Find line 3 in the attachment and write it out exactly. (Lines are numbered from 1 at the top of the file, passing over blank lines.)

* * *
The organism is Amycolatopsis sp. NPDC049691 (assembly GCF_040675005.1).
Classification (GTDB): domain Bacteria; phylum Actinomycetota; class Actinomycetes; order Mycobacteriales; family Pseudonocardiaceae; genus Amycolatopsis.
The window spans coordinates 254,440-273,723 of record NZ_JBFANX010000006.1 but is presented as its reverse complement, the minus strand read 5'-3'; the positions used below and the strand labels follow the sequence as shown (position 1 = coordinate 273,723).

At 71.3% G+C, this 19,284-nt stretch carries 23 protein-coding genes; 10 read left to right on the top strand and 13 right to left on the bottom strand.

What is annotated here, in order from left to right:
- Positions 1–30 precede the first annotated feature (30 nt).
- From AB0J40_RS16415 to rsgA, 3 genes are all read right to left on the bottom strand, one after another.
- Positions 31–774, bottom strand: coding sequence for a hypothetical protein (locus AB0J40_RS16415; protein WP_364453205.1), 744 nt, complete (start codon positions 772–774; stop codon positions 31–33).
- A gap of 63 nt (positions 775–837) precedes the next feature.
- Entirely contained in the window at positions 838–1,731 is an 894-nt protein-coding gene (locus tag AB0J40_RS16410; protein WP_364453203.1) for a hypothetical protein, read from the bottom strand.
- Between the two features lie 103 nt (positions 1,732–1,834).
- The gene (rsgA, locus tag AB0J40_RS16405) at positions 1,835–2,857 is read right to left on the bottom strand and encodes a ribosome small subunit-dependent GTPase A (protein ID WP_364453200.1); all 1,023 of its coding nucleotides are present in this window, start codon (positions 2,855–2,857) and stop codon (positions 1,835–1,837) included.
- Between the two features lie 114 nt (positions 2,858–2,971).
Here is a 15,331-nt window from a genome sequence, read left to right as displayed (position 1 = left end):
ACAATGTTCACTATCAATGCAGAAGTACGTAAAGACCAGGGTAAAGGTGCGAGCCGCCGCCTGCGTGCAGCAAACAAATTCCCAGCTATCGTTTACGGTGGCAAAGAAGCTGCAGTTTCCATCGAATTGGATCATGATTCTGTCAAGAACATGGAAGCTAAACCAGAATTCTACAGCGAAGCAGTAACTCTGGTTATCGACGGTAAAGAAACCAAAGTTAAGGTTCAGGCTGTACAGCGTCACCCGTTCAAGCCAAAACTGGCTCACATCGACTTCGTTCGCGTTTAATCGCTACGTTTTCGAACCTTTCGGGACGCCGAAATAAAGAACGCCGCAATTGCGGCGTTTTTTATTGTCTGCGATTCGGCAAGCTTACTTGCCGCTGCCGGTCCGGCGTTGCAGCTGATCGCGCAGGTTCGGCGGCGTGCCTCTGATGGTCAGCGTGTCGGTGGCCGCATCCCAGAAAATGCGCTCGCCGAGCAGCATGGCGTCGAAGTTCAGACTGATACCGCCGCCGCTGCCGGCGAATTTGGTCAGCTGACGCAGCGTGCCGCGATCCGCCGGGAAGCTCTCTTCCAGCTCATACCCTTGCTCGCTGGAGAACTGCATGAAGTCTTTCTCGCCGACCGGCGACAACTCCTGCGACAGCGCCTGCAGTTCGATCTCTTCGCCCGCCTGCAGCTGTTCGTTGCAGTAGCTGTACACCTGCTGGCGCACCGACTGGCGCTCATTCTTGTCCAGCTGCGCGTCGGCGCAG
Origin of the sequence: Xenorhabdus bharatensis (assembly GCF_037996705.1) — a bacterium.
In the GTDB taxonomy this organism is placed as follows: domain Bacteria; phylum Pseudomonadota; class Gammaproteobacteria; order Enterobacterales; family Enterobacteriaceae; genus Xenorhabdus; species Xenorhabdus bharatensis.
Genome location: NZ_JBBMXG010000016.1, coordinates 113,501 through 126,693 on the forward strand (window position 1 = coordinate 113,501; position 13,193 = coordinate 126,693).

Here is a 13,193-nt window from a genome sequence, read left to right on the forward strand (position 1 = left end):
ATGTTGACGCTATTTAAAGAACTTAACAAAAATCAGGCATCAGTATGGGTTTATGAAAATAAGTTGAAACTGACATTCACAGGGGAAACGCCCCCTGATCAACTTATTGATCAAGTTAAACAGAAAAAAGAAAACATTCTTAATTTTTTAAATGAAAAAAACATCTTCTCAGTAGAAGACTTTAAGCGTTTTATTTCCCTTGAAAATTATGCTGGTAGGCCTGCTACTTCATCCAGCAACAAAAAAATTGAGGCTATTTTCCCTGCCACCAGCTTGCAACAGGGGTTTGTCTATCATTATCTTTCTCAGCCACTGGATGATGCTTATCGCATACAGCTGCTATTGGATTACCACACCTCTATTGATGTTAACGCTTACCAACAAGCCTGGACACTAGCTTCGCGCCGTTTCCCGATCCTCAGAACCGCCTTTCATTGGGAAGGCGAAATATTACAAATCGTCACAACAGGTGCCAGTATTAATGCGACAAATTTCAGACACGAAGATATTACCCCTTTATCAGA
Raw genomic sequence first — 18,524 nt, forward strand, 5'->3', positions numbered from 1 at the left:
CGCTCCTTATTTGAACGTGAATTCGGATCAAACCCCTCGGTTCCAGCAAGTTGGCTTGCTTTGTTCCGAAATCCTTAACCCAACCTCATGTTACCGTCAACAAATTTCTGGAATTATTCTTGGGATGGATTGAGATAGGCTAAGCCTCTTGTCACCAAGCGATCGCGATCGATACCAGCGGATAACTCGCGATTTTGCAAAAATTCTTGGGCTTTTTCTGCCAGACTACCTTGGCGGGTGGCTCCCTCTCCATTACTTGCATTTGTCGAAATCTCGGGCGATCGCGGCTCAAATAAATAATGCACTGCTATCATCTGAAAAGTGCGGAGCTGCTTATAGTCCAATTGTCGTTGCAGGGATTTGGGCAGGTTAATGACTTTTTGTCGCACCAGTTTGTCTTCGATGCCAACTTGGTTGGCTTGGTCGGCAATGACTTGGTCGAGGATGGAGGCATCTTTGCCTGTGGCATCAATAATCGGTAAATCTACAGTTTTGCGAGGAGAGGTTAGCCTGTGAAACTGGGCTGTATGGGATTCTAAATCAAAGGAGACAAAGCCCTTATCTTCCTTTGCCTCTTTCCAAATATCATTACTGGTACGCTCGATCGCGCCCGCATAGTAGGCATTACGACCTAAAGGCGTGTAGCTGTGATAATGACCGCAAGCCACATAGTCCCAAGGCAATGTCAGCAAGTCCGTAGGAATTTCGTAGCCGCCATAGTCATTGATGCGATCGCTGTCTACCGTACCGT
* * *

The window spans coordinates 254,440-273,723 of record NZ_JBFANX010000006.1 but is presented as its reverse complement, the minus strand read 5'-3'; the positions used below and the strand labels follow the sequence as shown (position 1 = coordinate 273,723).